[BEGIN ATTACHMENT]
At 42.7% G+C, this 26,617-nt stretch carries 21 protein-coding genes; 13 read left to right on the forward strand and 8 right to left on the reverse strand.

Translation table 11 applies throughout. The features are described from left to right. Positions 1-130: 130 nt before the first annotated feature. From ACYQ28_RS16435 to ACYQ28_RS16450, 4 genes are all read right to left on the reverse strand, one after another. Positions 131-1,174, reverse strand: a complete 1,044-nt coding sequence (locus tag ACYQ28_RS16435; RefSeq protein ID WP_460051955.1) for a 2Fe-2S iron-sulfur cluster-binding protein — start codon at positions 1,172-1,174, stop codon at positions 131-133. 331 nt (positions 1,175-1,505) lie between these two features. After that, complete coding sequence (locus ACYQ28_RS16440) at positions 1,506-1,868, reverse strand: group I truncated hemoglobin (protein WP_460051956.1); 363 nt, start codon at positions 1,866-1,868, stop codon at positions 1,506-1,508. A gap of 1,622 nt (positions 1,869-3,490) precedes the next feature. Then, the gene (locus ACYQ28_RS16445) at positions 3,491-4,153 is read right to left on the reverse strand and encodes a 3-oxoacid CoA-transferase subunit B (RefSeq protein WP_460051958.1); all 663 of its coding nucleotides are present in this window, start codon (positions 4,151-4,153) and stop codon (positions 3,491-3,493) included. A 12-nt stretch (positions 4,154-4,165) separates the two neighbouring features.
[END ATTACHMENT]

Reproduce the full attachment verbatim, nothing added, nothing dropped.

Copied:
At 42.7% G+C, this 26,617-nt stretch carries 21 protein-coding genes; 13 read left to right on the forward strand and 8 right to left on the reverse strand.

Translation table 11 applies throughout. The features are described from left to right. Positions 1-130: 130 nt before the first annotated feature. From ACYQ28_RS16435 to ACYQ28_RS16450, 4 genes are all read right to left on the reverse strand, one after another. Positions 131-1,174, reverse strand: a complete 1,044-nt coding sequence (locus tag ACYQ28_RS16435; RefSeq protein ID WP_460051955.1) for a 2Fe-2S iron-sulfur cluster-binding protein — start codon at positions 1,172-1,174, stop codon at positions 131-133. 331 nt (positions 1,175-1,505) lie between these two features. After that, complete coding sequence (locus ACYQ28_RS16440) at positions 1,506-1,868, reverse strand: group I truncated hemoglobin (protein WP_460051956.1); 363 nt, start codon at positions 1,866-1,868, stop codon at positions 1,506-1,508. A gap of 1,622 nt (positions 1,869-3,490) precedes the next feature. Then, the gene (locus ACYQ28_RS16445) at positions 3,491-4,153 is read right to left on the reverse strand and encodes a 3-oxoacid CoA-transferase subunit B (RefSeq protein WP_460051958.1); all 663 of its coding nucleotides are present in this window, start codon (positions 4,151-4,153) and stop codon (positions 3,491-3,493) included. A 12-nt stretch (positions 4,154-4,165) separates the two neighbouring features.